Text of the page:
“[Right-to-try laws are] placebo legislation. They make lawmakers feel good, but they do nothing concrete to help actual patients…[They are] a cruel sham and a scam.”

— David Gorski M.D., oncologist


It sounds so obvious, at first blush. Someone’s dying, someone you’re close to. Their doctor tells them there’s no known cure, but then they discover online an experimental drug, unapproved by the Food and Drug Administration (FDA), which — sez right here! — may be a cure. Sure it’s expensive. But come on, what’s to lose, other than money? It’s a life we’re talking about…

(“Experimental drug,” in this context, is one that has passed the FDA’s comparatively undemanding Phase 1 of the three successive clinical trials required for FDA approval; less than 10% of drugs that make it through Phase 1 are ultimately approved.)

This “health freedom” argument is what has motivated lawmakers both federally and in 41 states, including California, to pass “right-to-try” laws in the last five years. So, mostly, we now have the right to choose pretty much whatever treatment we want, absent interference from a nanny-state government. Sounds pretty reasonable, right?

Counter arguments include:

  • The FDA was set up to screen out quack remedies and treatments. By bypassing its authority, we might as well go back to snake oil and voodoo witch doctors.

  • Drug companies aren’t obligated to provide an unapproved — beyond Phase 1 — drug (so in that sense, “right-to-try” is really “right-to-ask”). However, they have every incentive to do so, since they can charge whatever they want (except in Texas), and they can’t be sued for any harm caused by the drug.

  • Indeed, an unscrupulous drug company can choose to forego the long and expensive FDA testing procedure beyond the comparatively simple Phase 1, and market its unproven product to desperate customers.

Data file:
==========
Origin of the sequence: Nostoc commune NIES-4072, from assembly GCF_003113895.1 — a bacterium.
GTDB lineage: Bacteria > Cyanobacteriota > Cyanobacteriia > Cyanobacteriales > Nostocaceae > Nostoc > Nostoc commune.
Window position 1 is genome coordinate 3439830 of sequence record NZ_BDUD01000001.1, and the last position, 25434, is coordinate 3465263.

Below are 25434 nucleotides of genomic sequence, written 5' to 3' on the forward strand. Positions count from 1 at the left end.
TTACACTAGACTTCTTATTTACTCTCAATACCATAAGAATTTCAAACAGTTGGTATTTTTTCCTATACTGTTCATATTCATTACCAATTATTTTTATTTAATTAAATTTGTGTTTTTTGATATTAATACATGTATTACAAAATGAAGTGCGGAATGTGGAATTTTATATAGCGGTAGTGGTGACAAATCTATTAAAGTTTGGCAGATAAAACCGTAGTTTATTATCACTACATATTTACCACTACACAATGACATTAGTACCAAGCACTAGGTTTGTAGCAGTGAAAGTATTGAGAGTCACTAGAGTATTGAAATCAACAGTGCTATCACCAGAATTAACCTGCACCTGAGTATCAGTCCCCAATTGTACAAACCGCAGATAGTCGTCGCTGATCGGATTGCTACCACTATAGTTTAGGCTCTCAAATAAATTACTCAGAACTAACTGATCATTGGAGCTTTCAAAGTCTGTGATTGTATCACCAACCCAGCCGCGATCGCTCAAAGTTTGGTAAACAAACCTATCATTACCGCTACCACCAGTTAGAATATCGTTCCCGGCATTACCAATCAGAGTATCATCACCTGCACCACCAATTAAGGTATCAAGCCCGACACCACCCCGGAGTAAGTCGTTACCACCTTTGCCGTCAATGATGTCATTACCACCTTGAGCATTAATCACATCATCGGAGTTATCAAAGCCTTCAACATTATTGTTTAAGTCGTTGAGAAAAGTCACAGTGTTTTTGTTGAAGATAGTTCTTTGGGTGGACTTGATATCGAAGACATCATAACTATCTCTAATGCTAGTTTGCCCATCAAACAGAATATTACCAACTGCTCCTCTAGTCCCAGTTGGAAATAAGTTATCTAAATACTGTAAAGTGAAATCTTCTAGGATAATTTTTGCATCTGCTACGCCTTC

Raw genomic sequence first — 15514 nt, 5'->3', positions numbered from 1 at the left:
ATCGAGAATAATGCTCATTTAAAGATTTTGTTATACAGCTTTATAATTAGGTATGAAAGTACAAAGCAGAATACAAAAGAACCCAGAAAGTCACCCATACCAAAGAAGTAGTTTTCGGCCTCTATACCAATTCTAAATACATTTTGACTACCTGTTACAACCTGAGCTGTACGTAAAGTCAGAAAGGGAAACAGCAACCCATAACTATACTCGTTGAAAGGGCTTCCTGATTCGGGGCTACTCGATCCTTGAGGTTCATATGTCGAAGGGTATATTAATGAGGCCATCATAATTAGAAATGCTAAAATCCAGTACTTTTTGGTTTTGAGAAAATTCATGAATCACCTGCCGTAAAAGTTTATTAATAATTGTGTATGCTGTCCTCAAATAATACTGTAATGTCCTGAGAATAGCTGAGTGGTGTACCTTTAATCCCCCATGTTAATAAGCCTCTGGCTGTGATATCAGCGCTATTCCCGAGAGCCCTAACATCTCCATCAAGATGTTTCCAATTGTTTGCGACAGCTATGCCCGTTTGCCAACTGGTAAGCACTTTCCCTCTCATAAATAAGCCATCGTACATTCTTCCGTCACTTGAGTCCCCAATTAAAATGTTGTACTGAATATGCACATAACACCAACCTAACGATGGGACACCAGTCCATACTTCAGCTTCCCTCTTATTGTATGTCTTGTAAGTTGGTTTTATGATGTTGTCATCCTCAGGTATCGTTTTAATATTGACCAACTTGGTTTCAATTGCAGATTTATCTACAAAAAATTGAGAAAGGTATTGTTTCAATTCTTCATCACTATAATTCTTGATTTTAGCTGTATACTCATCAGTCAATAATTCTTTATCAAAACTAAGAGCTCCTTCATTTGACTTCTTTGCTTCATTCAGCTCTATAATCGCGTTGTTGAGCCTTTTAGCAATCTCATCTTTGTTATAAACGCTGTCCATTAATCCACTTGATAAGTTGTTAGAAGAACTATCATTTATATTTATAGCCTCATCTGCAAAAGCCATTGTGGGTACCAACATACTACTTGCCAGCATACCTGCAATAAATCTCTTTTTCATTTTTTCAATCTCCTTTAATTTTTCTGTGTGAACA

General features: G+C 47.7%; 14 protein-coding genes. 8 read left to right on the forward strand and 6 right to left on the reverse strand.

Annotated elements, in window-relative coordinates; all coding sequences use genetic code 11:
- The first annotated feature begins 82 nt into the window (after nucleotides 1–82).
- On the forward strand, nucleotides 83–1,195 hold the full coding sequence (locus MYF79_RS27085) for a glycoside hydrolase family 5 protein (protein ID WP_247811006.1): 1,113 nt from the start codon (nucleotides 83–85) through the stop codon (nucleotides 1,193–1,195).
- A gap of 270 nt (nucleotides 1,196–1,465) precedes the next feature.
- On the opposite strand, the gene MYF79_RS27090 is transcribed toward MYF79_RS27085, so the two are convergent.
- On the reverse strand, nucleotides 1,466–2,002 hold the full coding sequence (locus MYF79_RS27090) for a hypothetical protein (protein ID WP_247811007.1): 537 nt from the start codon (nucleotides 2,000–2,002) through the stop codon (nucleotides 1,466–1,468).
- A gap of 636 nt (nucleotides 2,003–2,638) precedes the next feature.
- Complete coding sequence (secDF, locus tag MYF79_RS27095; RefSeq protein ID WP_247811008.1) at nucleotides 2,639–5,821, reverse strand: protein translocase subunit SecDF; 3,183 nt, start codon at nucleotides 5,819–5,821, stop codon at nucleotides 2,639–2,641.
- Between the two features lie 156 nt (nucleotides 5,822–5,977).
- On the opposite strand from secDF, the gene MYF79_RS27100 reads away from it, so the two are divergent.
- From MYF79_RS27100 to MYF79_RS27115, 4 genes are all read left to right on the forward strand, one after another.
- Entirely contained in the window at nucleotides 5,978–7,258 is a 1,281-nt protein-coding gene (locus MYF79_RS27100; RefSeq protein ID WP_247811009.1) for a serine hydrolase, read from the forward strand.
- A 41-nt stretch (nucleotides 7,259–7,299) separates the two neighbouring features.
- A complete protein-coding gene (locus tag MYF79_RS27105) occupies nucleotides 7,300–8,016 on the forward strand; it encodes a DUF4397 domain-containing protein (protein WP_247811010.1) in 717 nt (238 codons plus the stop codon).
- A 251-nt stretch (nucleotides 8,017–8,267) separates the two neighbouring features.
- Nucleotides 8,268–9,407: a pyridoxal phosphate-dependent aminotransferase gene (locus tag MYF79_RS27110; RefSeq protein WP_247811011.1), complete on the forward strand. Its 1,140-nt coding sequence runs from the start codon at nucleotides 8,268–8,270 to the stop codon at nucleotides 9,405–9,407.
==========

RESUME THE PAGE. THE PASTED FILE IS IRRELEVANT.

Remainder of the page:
• Of course, medical insurance doesn’t pay for experimental drugs. Nor, by most interpretations, does it pay for treatments arising from bad outcomes from such drugs.

It’s pretty easy to find, online, examples of the abuse of sounds-good “health freedom.” Researching this column, for instance, I kept coming upon references to the “Gonzalez Protocol,” which seems to be the poster child for those who oppose health freedom/right-to-try laws. The late Nicholas Gonzalez was an NYC physician who treated terminally ill cancer patients unconventionally, using the body’s own pancreatic enzymes. Turns out, his patients survived about a third as long as those treated with conventional chemotherapy. Similarly, the Stanislaw Burzynski Clinic — check it out — sounds pretty sketchy. And then there’s laetrile (synthesized from amygdalin, found in apricot pits and almonds), which has been peddled as a cancer treatment for over a century, despite a cure rate approximating zero. It can also cause cyanide poisoning.

Laetrile: “God’s natural cancer killer” or (per Irving Lerner M.D.) “The slickest, most sophisticated, and certainly the most remunerative cancer quack promotion in medical history”?

If you’ve gotten this far, you’ve probably noted the parallels with the current vaccination controversy. The government has a duty to protect both the welfare of children and the community at large in preventing previously common diseases. In my mind, this duty trumps the rights of well-meaning parents. Similarly, by undermining the authority of the FDA to regulate new drugs via their painstaking, decade-long approval process, we’re opening the door to a quack medicine free-for-all. Health laws are set up to protect us from contaminated foodstuffs, diphtheria-laden water, dangerous drugs (remember Thalidomide?) and quack cures. Do we really want to emasculate this process?

And yet…I try to put myself in the shoes of someone with a terminal cancer, say, having discovered a promising (according to the website!) treatment or drug that hasn’t been approved by the FDA. I’ve researched it best I can, and want to try it. Do I really want to be told, “Sorry, you can’t get this until it’s fully tested — come back in ten years, see if it’s one of the 10% that made it through the approval process!”? Yeah, thanks guys.

Your thoughts?